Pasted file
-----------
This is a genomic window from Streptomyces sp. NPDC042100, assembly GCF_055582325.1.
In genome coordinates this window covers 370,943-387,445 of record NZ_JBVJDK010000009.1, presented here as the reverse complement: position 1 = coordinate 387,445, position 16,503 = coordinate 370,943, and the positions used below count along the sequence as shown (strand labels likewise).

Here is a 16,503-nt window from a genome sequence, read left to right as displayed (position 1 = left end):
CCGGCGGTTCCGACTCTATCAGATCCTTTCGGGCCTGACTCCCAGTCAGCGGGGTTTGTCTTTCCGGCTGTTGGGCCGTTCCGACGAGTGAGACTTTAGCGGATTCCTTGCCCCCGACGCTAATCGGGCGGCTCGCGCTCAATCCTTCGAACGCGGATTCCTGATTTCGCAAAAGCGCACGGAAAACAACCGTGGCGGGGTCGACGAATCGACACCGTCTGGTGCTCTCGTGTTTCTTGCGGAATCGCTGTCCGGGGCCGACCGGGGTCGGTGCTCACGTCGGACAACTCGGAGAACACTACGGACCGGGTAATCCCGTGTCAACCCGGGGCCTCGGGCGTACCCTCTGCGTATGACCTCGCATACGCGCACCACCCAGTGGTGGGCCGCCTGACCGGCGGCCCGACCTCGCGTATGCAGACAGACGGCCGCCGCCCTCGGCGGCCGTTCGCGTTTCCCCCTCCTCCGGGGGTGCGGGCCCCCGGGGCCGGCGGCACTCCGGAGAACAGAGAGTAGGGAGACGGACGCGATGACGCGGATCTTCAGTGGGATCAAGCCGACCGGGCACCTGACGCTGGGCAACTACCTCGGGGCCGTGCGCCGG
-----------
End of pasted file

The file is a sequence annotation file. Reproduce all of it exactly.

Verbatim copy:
This is a genomic window from Streptomyces sp. NPDC042100, assembly GCF_055582325.1.
In genome coordinates this window covers 370,943-387,445 of record NZ_JBVJDK010000009.1, presented here as the reverse complement: position 1 = coordinate 387,445, position 16,503 = coordinate 370,943, and the positions used below count along the sequence as shown (strand labels likewise).

Here is a 16,503-nt window from a genome sequence, read left to right as displayed (position 1 = left end):
CCGGCGGTTCCGACTCTATCAGATCCTTTCGGGCCTGACTCCCAGTCAGCGGGGTTTGTCTTTCCGGCTGTTGGGCCGTTCCGACGAGTGAGACTTTAGCGGATTCCTTGCCCCCGACGCTAATCGGGCGGCTCGCGCTCAATCCTTCGAACGCGGATTCCTGATTTCGCAAAAGCGCACGGAAAACAACCGTGGCGGGGTCGACGAATCGACACCGTCTGGTGCTCTCGTGTTTCTTGCGGAATCGCTGTCCGGGGCCGACCGGGGTCGGTGCTCACGTCGGACAACTCGGAGAACACTACGGACCGGGTAATCCCGTGTCAACCCGGGGCCTCGGGCGTACCCTCTGCGTATGACCTCGCATACGCGCACCACCCAGTGGTGGGCCGCCTGACCGGCGGCCCGACCTCGCGTATGCAGACAGACGGCCGCCGCCCTCGGCGGCCGTTCGCGTTTCCCCCTCCTCCGGGGGTGCGGGCCCCCGGGGCCGGCGGCACTCCGGAGAACAGAGAGTAGGGAGACGGACGCGATGACGCGGATCTTCAGTGGGATCAAGCCGACCGGGCACCTGACGCTGGGCAACTACCTCGGGGCCGTGCGCCGG